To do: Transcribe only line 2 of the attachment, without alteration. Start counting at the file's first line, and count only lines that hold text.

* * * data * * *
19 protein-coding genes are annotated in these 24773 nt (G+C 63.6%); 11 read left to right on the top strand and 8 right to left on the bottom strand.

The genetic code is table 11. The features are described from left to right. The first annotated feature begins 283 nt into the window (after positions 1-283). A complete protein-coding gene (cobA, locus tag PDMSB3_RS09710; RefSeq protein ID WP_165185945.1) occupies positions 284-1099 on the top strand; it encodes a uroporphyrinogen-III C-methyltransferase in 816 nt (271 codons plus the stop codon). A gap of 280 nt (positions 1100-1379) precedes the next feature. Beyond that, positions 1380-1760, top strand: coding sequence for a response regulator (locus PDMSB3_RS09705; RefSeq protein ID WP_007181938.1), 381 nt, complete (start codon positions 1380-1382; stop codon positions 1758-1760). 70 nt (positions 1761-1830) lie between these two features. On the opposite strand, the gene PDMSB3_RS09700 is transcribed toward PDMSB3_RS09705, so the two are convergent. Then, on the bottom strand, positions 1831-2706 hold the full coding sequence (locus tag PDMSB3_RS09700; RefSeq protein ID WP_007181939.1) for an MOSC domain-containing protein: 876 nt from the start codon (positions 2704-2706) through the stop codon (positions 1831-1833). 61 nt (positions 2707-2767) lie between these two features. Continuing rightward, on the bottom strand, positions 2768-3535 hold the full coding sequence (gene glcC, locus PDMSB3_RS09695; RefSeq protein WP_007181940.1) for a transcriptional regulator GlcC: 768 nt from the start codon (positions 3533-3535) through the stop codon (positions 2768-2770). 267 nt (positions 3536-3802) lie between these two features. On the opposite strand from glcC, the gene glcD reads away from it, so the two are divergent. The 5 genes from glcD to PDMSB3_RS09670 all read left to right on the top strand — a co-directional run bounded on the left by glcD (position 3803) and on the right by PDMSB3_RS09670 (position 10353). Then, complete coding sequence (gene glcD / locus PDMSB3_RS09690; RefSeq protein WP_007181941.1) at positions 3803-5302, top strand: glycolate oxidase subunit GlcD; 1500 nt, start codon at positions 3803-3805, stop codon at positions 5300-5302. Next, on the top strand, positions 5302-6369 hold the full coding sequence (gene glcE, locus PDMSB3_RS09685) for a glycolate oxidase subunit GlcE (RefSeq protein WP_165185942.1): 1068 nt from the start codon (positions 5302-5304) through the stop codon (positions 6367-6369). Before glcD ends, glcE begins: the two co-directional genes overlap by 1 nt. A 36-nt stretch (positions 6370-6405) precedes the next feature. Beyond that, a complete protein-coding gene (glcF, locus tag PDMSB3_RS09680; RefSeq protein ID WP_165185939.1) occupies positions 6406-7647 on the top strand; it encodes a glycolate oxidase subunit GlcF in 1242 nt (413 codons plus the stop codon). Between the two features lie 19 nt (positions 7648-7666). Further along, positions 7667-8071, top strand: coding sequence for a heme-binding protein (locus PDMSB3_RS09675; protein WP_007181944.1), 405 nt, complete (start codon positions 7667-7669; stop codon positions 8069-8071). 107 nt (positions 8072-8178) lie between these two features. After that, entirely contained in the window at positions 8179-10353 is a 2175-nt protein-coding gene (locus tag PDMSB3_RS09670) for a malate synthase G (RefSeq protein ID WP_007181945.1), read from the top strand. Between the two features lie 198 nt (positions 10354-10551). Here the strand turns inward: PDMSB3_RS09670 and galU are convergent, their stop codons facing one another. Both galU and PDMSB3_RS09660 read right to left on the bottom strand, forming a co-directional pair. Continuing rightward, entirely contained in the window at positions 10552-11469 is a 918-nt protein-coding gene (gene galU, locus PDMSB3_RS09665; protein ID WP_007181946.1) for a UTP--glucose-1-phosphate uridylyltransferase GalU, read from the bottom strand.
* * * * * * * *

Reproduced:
The genetic code is table 11. The features are described from left to right. The first annotated feature begins 283 nt into the window (after positions 1-283). A complete protein-coding gene (cobA, locus tag PDMSB3_RS09710; RefSeq protein ID WP_165185945.1) occupies positions 284-1099 on the top strand; it encodes a uroporphyrinogen-III C-methyltransferase in 816 nt (271 codons plus the stop codon). A gap of 280 nt (positions 1100-1379) precedes the next feature. Beyond that, positions 1380-1760, top strand: coding sequence for a response regulator (locus PDMSB3_RS09705; RefSeq protein ID WP_007181938.1), 381 nt, complete (start codon positions 1380-1382; stop codon positions 1758-1760). 70 nt (positions 1761-1830) lie between these two features. On the opposite strand, the gene PDMSB3_RS09700 is transcribed toward PDMSB3_RS09705, so the two are convergent. Then, on the bottom strand, positions 1831-2706 hold the full coding sequence (locus tag PDMSB3_RS09700; RefSeq protein ID WP_007181939.1) for an MOSC domain-containing protein: 876 nt from the start codon (positions 2704-2706) through the stop codon (positions 1831-1833). 61 nt (positions 2707-2767) lie between these two features. Continuing rightward, on the bottom strand, positions 2768-3535 hold the full coding sequence (gene glcC, locus PDMSB3_RS09695; RefSeq protein WP_007181940.1) for a transcriptional regulator GlcC: 768 nt from the start codon (positions 3533-3535) through the stop codon (positions 2768-2770). 267 nt (positions 3536-3802) lie between these two features. On the opposite strand from glcC, the gene glcD reads away from it, so the two are divergent. The 5 genes from glcD to PDMSB3_RS09670 all read left to right on the top strand — a co-directional run bounded on the left by glcD (position 3803) and on the right by PDMSB3_RS09670 (position 10353). Then, complete coding sequence (gene glcD / locus PDMSB3_RS09690; RefSeq protein WP_007181941.1) at positions 3803-5302, top strand: glycolate oxidase subunit GlcD; 1500 nt, start codon at positions 3803-3805, stop codon at positions 5300-5302. Next, on the top strand, positions 5302-6369 hold the full coding sequence (gene glcE, locus PDMSB3_RS09685) for a glycolate oxidase subunit GlcE (RefSeq protein WP_165185942.1): 1068 nt from the start codon (positions 5302-5304) through the stop codon (positions 6367-6369). Before glcD ends, glcE begins: the two co-directional genes overlap by 1 nt. A 36-nt stretch (positions 6370-6405) precedes the next feature. Beyond that, a complete protein-coding gene (glcF, locus tag PDMSB3_RS09680; RefSeq protein ID WP_165185939.1) occupies positions 6406-7647 on the top strand; it encodes a glycolate oxidase subunit GlcF in 1242 nt (413 codons plus the stop codon). Between the two features lie 19 nt (positions 7648-7666). Further along, positions 7667-8071, top strand: coding sequence for a heme-binding protein (locus PDMSB3_RS09675; protein WP_007181944.1), 405 nt, complete (start codon positions 7667-7669; stop codon positions 8069-8071). 107 nt (positions 8072-8178) lie between these two features. After that, entirely contained in the window at positions 8179-10353 is a 2175-nt protein-coding gene (locus tag PDMSB3_RS09670) for a malate synthase G (RefSeq protein ID WP_007181945.1), read from the top strand. Between the two features lie 198 nt (positions 10354-10551). Here the strand turns inward: PDMSB3_RS09670 and galU are convergent, their stop codons facing one another. Both galU and PDMSB3_RS09660 read right to left on the bottom strand, forming a co-directional pair. Continuing rightward, entirely contained in the window at positions 10552-11469 is a 918-nt protein-coding gene (gene galU, locus PDMSB3_RS09665; protein ID WP_007181946.1) for a UTP--glucose-1-phosphate uridylyltransferase GalU, read from the bottom strand.